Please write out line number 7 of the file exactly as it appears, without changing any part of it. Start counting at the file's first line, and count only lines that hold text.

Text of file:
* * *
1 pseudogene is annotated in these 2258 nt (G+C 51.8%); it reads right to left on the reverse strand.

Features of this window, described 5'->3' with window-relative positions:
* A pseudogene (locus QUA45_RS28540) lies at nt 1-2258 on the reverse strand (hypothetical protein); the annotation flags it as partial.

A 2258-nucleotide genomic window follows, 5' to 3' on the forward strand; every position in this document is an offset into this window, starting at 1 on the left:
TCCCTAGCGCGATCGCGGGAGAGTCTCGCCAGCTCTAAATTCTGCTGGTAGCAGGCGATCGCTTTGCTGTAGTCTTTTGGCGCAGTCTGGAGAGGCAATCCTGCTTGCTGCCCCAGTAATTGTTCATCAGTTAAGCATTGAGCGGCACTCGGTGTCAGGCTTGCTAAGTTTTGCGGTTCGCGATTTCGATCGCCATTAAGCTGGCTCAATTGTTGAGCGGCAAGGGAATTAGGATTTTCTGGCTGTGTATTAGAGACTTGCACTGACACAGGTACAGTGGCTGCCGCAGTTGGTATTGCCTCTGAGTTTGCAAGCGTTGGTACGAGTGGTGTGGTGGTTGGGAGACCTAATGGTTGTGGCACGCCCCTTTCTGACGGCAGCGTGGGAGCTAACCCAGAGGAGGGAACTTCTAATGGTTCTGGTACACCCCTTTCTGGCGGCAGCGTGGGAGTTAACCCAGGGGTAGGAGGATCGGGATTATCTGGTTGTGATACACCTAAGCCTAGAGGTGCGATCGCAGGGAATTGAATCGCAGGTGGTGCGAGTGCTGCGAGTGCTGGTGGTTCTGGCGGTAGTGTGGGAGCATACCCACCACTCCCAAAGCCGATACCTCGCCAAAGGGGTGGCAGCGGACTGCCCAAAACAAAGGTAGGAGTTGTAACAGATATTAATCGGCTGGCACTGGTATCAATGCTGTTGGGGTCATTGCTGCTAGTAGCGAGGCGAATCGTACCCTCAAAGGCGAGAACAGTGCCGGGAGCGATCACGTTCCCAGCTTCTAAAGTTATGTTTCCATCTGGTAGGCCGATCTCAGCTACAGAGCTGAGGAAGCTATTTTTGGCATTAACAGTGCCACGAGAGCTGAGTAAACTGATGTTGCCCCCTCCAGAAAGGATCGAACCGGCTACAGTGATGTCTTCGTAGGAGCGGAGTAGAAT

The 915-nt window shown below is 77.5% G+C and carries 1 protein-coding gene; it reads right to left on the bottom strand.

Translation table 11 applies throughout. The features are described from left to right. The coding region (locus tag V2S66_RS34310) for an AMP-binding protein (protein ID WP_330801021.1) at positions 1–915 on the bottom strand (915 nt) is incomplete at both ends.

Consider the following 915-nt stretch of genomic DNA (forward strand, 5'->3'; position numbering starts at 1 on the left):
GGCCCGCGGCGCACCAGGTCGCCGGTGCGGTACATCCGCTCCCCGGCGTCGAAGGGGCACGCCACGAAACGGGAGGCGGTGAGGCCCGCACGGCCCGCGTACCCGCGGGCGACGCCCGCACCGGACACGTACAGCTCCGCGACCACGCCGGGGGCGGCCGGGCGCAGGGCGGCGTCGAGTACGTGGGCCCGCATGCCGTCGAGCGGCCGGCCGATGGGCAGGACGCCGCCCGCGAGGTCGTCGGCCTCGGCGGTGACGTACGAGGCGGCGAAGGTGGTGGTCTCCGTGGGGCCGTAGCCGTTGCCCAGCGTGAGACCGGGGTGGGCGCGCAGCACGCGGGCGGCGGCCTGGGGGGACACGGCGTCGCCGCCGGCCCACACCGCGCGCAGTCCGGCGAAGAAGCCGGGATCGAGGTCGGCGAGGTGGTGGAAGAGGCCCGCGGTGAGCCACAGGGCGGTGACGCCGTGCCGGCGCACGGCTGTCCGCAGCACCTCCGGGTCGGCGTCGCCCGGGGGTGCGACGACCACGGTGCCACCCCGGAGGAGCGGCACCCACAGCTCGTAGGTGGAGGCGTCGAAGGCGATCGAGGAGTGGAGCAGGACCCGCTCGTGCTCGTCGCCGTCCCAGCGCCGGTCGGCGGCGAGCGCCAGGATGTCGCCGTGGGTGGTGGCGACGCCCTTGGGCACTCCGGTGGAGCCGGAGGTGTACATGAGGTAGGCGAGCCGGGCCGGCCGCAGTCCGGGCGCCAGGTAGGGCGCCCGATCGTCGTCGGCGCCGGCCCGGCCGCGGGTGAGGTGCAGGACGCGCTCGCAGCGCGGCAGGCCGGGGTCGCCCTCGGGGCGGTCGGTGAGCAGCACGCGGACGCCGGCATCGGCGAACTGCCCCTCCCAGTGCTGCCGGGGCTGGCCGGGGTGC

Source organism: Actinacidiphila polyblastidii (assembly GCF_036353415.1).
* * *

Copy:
Translation table 11 applies throughout. The features are described from left to right. The coding region (locus tag V2S66_RS34310) for an AMP-binding protein (protein ID WP_330801021.1) at positions 1–915 on the bottom strand (915 nt) is incomplete at both ends.